Published August 20, 2013
AMSTERDAM – A rare 16th-century scientific artifact used in astronomical measurements that has been missing from a Swedish museum for a decade has been recovered and will be returned this week, the London-based Art Loss Register says.
The 1590 brass-and-silver astrolabe, worth around half a million euros ($750,000), turned up when an Italian collector discovered the piece was listed as missing and came forward to return it, Register Director Chris Marinello said.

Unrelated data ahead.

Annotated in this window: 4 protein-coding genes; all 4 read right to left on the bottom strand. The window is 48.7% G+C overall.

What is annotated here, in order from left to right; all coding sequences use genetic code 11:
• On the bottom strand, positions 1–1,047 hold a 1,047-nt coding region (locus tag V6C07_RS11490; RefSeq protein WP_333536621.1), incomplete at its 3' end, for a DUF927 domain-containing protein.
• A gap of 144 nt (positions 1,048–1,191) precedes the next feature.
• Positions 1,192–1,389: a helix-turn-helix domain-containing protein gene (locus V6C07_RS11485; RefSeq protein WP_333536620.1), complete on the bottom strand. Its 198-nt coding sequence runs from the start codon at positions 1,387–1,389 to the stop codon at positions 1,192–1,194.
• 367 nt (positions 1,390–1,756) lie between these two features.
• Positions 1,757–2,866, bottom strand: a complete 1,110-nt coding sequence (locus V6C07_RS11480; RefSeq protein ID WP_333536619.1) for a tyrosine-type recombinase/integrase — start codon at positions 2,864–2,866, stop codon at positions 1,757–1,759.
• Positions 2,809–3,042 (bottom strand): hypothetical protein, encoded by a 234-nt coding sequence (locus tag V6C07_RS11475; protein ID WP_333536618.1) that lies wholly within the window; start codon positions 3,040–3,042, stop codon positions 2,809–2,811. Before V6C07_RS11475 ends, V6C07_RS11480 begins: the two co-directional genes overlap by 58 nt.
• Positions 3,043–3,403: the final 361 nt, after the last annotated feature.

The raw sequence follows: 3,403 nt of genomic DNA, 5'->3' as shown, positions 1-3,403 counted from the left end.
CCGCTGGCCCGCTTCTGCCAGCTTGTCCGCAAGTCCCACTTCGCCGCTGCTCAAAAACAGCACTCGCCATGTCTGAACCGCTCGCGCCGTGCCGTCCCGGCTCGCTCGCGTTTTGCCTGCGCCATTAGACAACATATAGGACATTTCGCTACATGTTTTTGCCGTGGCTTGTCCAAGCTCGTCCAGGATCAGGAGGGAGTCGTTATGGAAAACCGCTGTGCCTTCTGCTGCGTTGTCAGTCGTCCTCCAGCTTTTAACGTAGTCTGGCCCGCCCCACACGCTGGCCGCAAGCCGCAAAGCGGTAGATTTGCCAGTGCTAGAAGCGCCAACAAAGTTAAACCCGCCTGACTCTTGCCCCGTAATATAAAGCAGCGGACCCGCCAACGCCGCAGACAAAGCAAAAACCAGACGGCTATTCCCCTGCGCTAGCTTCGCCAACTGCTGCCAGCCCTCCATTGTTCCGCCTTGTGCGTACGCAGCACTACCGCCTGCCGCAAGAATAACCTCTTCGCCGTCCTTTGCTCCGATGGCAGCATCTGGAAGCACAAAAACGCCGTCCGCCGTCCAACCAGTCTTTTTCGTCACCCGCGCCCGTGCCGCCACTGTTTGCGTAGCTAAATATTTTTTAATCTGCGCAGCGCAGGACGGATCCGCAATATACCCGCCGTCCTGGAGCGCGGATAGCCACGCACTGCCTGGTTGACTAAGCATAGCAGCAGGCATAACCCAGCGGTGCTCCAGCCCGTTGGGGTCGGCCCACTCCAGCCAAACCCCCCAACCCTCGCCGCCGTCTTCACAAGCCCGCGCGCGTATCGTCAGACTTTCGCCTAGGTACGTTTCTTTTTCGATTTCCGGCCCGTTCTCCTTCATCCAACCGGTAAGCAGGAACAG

Bengt Kylsberg of Skokloster Castle, north of Stockholm, said Tuesday he is glad to get the piece back and will put it on public display immediately.
German scholar Petra Schmidl of Bonn University, who studies astrolabes, describes them as a "two-dimensional model of the three-dimensional world." Known since ancient times, fewer than 2,000 astrolabes survive.